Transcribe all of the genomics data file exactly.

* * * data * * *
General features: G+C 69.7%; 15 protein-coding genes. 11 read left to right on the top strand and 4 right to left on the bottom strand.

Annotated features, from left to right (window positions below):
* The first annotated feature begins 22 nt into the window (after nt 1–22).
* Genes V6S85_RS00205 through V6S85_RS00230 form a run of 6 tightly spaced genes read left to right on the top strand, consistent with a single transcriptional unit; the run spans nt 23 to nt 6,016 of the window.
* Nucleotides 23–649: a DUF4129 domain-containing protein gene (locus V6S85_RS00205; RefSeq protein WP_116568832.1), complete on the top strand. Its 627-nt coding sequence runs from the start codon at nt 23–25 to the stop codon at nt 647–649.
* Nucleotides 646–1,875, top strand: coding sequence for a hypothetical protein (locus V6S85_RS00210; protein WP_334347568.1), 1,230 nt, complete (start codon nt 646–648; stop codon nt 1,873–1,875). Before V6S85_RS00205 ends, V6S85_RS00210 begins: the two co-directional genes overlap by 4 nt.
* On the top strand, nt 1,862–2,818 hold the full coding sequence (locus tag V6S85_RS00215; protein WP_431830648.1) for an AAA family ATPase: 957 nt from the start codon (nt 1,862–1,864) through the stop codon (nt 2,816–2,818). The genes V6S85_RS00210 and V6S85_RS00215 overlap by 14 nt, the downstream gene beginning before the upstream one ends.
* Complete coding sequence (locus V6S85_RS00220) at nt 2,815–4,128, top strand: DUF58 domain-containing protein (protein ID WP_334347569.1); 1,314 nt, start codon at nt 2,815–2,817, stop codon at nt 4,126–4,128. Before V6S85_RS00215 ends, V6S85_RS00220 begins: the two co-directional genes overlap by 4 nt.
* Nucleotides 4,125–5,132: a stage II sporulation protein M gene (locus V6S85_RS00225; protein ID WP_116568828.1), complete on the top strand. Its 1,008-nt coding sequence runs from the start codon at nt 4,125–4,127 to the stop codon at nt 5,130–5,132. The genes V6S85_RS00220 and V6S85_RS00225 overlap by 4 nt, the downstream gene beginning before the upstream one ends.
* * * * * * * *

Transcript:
General features: G+C 69.7%; 15 protein-coding genes. 11 read left to right on the top strand and 4 right to left on the bottom strand.

Annotated features, from left to right (window positions below):
* The first annotated feature begins 22 nt into the window (after nt 1–22).
* Genes V6S85_RS00205 through V6S85_RS00230 form a run of 6 tightly spaced genes read left to right on the top strand, consistent with a single transcriptional unit; the run spans nt 23 to nt 6,016 of the window.
* Nucleotides 23–649: a DUF4129 domain-containing protein gene (locus V6S85_RS00205; RefSeq protein WP_116568832.1), complete on the top strand. Its 627-nt coding sequence runs from the start codon at nt 23–25 to the stop codon at nt 647–649.
* Nucleotides 646–1,875, top strand: coding sequence for a hypothetical protein (locus V6S85_RS00210; protein WP_334347568.1), 1,230 nt, complete (start codon nt 646–648; stop codon nt 1,873–1,875). Before V6S85_RS00205 ends, V6S85_RS00210 begins: the two co-directional genes overlap by 4 nt.
* On the top strand, nt 1,862–2,818 hold the full coding sequence (locus tag V6S85_RS00215; protein WP_431830648.1) for an AAA family ATPase: 957 nt from the start codon (nt 1,862–1,864) through the stop codon (nt 2,816–2,818). The genes V6S85_RS00210 and V6S85_RS00215 overlap by 14 nt, the downstream gene beginning before the upstream one ends.
* Complete coding sequence (locus V6S85_RS00220) at nt 2,815–4,128, top strand: DUF58 domain-containing protein (protein ID WP_334347569.1); 1,314 nt, start codon at nt 2,815–2,817, stop codon at nt 4,126–4,128. Before V6S85_RS00215 ends, V6S85_RS00220 begins: the two co-directional genes overlap by 4 nt.
* Nucleotides 4,125–5,132: a stage II sporulation protein M gene (locus V6S85_RS00225; protein ID WP_116568828.1), complete on the top strand. Its 1,008-nt coding sequence runs from the start codon at nt 4,125–4,127 to the stop codon at nt 5,130–5,132. The genes V6S85_RS00220 and V6S85_RS00225 overlap by 4 nt, the downstream gene beginning before the upstream one ends.